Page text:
I think perhaps my oddest writing ritual is that if I hit the early afternoon without having gotten much writing/revising work done then I’ll turn on Freedom (link: http://macfreedom.com/
). It’s a program that disables access to the internet for however long you want it to (the only way around it is to reboot your computer). Which doesn’t sound so odd, but the unusual aspect of this ritual is that I always set the timer for 37 minutes. Any shorter and I don’t sink into the story and any longer and I get antsy. At the end of 37 minutes I’ve found that I’m so entrenched in the work that I’ll just keep resetting the program over and over until the end of the day!
David B Coe
I am a very boring writer, which is not to say that what I write is boring, but rather how I write is boring. Really. That’s what I meant. So, I don’t have a lot of writing rituals, except that I write every day of the work week, and I stick to a fairly strict word count regimin. With CITY OF SHADES, I wrote 2,500 words a day, five days a week, for two and a half months. And mainly, during those days, I just write, with occasional breaks to check email or get up and walk around the office. As I said: boring.
But when I finish a manuscript and send it off to my editor, the first thing I always do is clean my office. Which, I suppose, is kind of weird. While I’m writing, I let a few things slide, and one of them is the state of my work space. I throw papers and books on the floor, figuring that I will take care of them when the book is done. And so as soon as I finish, I straighten up, I shelve the books I’ve been using as references and sort through the bills, receipts, and documents I’ve let pile up on the floor. So that the next day I not only get to start fresh with a new project, and I also get to do so in a neat office.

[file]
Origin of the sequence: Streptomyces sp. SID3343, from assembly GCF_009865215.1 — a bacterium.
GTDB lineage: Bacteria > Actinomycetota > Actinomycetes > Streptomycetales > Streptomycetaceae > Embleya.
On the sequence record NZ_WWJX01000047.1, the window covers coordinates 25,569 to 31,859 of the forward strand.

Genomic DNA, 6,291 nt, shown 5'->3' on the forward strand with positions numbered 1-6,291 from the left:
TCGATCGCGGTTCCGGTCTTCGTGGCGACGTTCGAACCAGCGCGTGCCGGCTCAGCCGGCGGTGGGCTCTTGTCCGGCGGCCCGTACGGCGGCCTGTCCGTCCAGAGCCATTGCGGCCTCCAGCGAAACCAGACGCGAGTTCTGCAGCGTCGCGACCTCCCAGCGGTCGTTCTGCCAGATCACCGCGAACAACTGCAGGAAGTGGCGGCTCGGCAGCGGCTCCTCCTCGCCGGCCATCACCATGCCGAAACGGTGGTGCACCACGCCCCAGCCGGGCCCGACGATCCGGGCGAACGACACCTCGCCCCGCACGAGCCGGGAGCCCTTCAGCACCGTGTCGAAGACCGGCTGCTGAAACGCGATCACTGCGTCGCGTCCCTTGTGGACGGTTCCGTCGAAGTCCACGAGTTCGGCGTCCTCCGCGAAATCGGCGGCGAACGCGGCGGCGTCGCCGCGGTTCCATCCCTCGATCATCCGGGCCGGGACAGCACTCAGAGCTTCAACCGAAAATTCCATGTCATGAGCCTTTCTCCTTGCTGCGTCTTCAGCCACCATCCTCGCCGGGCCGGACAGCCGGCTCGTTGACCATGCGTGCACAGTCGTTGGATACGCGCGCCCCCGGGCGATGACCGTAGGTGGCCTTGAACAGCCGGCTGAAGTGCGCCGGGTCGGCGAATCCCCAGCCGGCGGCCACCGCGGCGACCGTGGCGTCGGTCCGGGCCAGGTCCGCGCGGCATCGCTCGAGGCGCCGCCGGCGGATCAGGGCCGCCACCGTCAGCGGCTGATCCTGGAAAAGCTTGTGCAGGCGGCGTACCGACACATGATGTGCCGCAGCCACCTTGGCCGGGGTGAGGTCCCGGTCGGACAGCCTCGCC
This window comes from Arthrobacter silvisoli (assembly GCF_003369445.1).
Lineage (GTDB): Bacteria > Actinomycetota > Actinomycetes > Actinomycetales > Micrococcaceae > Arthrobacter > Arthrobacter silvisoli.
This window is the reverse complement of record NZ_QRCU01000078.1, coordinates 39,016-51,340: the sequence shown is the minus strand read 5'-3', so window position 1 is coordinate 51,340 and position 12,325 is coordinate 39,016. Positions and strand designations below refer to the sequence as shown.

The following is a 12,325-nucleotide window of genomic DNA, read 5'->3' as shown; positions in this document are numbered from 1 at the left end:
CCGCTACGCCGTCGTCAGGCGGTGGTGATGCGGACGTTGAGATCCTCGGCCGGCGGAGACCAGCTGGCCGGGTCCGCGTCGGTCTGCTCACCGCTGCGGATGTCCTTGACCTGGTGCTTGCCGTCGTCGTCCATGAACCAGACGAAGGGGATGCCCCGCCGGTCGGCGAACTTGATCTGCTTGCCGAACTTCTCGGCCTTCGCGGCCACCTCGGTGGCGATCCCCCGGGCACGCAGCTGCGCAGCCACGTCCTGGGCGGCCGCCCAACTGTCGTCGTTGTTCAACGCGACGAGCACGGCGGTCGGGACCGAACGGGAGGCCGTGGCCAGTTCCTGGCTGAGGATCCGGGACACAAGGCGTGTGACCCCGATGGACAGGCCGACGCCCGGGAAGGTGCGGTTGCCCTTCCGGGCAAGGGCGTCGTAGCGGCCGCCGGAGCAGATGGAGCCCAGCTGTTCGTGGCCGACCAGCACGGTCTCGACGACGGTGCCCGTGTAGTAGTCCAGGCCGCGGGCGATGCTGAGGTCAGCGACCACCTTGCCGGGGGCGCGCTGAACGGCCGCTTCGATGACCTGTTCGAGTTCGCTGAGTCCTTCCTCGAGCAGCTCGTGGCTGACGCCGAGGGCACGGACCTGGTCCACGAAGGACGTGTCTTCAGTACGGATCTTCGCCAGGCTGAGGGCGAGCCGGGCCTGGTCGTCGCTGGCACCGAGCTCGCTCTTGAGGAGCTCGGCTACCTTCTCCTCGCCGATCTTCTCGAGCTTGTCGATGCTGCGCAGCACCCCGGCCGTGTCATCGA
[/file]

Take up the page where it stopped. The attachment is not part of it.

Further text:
My most unusual ritual probably isn’t that unusual at all, but I do develop soundtracks for books and will go so far as to adjust a playlist for the scenes that I’m writing. I find that Rob Zombie is excellent fight scene music, and the Decembrists, Avett Brothers and other chill Americana music goes a long way into getting me out of my own way and letting me get some words on screen. I usually blare it out of the computer speakers, but if there’s a lot going on in the room (or scene), I’ll slap on my noise-cancelling headphones to focus a little better. If you’ve read my first novel, The Chosen, there’s a whole ton of music references in that book, and a list of what I was listening to while writing the book in the Notes at the end.
I’m also very prone to writing with no pants on, but who isn’t?
I know this party post wasn’t supposed to be silly, but I am nearing a deadline. I have a book due on May 1, and … the ending eludes me. The one in the outline – well – it didn’t work. It isn’t working. I have too many threads and none of them are intense or immediate enough. None of them matter. And because I am in book 6 I’ve used all the most urgent emotional triggers / drives already in the series. Kidnapping, murder, threats to loved ones, blah blah blah, are already used.
I feel incipient panic crawling through me.
I have my tea made. My house was cleaned last week and is still okay. My sheets are in the wash. In other words all the day-to-day stressors are taken care of. Now I just have to write.
So, I have my tray of rocks and crystals on my desk, my Panic Button sent by a fan, (when I punch the button, it screams, “RUN!” at me) and my farting dog for comic relief.
Seriously. The farting dog is the most help.
Back to writing.